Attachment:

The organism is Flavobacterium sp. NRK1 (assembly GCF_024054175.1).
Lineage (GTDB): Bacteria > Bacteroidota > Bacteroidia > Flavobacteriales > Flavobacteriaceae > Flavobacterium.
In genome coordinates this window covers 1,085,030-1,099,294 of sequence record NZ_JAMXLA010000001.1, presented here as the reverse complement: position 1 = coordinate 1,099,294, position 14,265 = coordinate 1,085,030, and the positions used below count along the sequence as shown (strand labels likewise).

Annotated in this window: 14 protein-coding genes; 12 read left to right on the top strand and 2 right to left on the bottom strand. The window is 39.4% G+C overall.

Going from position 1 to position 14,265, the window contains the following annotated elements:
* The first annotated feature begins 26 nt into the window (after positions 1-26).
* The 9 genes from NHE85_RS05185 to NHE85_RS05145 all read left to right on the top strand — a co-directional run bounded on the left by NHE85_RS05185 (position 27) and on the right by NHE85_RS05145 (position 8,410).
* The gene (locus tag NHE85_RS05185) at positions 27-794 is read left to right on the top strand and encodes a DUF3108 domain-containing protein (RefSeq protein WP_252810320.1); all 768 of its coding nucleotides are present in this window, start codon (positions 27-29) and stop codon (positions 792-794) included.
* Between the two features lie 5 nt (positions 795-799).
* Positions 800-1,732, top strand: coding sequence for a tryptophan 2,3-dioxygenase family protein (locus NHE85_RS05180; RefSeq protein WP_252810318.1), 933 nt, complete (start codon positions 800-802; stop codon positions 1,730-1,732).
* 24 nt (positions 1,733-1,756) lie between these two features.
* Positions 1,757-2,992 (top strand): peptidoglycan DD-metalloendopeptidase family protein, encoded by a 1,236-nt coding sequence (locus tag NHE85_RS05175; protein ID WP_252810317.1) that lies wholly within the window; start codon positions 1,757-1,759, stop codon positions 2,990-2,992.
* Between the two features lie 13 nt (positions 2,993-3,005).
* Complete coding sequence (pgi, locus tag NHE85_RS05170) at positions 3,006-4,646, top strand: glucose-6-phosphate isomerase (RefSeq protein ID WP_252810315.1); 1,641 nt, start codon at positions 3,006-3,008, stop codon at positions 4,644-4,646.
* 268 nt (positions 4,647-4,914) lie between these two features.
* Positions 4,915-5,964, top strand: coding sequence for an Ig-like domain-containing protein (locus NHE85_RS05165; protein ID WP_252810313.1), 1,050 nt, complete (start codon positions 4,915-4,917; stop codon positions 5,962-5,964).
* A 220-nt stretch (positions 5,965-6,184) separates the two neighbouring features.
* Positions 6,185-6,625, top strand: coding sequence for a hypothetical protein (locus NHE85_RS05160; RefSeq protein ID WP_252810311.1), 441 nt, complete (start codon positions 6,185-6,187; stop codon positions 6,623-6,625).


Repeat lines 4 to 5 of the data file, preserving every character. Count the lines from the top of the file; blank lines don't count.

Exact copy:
Annotated in this window: 14 protein-coding genes; 12 read left to right on the top strand and 2 right to left on the bottom strand. The window is 39.4% G+C overall.

Going from position 1 to position 14,265, the window contains the following annotated elements: